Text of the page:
Susan Seubert is an active fine art and journalism photographer. Her provocative imagery has earned her critical acclaim with inclusion in the Portland Art Museum's 1999 and 2001 Biennials. Columbia University nominated her for an Alfred Eisenstaedt Award for magazine cover. Exacting in her preparation and printing, she is a master with the techniques of silver gelatin, platinum print, tintype and ambrotype.
Tintypes, also known as ferrotypes, are last century’s “instant” photographs. Historically, “wet-plate” tintypes, containing silver halide in a collodion suspension, came first. They were made obsolete by “dry-plate” tintypes that used gelatin instead of flammable collodion. Dry-plate tintypes were coated on steel that was painted black and sometimes on black paper or cardboard. (The “tin” in tintypes comes from the similarity of the metal plates to the steel used in “tin” cans.)
Tintypes are an optical illusion that is based on the same principle as when you view an underexposed or thin black-and-white negative by reflected light while it is held against a dark background: the negative image seems to become positive. With tintypes, the exposed silver image is actually lighter in color than the unexposed areas of the black background, giving the appearance of a normal positive print.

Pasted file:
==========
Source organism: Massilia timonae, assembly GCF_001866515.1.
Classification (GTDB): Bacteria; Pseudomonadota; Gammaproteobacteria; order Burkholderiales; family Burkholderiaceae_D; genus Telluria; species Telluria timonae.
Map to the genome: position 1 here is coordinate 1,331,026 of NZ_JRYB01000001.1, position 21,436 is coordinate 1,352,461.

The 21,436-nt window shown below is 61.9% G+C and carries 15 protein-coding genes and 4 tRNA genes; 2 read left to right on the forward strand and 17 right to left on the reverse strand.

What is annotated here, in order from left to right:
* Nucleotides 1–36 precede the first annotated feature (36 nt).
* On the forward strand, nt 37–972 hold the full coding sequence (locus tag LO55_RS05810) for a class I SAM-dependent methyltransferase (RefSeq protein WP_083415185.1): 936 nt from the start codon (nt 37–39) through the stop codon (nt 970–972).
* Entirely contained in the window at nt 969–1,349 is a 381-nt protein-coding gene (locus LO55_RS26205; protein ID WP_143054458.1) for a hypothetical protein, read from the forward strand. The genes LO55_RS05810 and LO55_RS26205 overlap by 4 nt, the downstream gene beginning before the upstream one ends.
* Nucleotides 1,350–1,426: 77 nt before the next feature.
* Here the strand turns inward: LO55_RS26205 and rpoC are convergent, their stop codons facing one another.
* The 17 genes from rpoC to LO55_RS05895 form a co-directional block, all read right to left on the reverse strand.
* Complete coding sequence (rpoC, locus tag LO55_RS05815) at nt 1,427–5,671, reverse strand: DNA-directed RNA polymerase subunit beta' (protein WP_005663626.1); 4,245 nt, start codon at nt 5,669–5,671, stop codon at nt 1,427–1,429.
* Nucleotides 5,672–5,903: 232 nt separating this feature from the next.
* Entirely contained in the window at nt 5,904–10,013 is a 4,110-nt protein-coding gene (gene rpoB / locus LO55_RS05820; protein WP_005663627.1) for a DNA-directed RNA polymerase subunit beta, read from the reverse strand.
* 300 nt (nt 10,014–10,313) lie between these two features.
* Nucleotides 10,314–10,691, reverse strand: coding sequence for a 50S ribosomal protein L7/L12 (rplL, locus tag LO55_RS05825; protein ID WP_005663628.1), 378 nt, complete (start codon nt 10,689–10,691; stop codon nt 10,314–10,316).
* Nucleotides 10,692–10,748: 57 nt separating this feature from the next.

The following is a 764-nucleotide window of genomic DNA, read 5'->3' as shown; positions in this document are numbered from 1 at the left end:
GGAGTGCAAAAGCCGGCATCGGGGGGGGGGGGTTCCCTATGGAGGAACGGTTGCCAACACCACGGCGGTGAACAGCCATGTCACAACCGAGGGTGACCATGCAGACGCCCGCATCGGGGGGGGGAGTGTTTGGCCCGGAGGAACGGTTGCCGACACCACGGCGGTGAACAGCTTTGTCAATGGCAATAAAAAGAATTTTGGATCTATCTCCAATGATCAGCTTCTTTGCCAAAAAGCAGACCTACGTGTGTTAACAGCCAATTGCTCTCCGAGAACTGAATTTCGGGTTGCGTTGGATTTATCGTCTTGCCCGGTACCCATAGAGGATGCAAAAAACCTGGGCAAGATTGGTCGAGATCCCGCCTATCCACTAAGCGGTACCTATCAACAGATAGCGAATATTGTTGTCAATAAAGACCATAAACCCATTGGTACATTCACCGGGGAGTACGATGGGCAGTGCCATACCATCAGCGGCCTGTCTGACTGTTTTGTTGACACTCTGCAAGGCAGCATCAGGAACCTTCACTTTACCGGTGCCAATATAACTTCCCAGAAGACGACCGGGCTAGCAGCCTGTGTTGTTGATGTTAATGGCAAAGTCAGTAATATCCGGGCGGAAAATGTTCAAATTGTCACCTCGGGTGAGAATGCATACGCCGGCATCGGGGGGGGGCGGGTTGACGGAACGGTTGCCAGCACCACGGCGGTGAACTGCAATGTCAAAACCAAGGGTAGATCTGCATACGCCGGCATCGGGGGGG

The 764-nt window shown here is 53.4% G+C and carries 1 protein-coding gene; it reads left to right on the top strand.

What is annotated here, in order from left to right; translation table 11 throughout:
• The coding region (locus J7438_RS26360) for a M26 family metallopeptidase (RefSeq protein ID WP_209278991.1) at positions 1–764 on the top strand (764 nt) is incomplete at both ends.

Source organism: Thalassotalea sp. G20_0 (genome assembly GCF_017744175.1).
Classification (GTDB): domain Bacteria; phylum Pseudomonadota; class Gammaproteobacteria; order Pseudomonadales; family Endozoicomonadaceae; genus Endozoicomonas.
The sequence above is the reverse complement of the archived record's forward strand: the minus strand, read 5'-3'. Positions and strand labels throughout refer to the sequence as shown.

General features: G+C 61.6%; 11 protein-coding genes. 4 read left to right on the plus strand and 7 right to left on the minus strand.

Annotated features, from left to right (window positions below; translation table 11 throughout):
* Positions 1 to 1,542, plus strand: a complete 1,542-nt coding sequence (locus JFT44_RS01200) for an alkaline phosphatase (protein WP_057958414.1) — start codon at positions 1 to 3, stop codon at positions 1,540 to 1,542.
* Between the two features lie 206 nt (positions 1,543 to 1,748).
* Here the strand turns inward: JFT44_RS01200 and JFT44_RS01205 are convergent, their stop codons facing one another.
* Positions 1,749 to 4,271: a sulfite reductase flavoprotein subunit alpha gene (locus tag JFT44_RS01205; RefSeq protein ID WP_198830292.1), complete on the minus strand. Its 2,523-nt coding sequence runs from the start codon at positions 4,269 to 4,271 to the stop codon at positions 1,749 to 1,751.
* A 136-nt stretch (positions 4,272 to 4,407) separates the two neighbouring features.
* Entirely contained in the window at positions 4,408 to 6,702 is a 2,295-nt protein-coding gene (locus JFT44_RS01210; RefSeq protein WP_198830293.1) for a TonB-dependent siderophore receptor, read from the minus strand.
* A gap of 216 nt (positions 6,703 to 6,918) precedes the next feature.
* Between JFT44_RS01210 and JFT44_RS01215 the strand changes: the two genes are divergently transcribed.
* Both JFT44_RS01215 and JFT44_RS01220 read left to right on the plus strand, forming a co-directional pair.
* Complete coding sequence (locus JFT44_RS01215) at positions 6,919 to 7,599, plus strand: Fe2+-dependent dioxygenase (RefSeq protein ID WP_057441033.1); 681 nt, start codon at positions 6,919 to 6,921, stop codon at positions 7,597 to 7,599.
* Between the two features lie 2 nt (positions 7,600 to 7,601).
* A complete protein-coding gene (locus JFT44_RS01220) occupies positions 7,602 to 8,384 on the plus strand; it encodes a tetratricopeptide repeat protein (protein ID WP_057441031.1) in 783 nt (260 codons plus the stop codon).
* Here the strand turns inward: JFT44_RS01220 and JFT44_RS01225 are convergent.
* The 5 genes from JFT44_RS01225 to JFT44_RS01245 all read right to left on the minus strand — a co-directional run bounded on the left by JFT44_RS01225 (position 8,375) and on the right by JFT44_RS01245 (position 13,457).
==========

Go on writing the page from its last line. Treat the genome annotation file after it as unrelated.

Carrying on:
Since receiving her BFA in photography from the Pacific Northwest College of Art in 1992, Seubert has exhibited continually in the Pacific Northwest. She was as finalist in the 2011 Contemporary Northwest Art Awards at the Portland Art Museum and won a 2009 International Photography Award in the Nature category for the Nest series.
A professional journalist, Seubert images are featured regularly in Conde Nast Home and Garden, Garden Design, Newsweek, The New York Times, National Geographic Traveler, and Time.
Artist CV below:
Artist Statements listed below:
Press Releases and Articls listed below: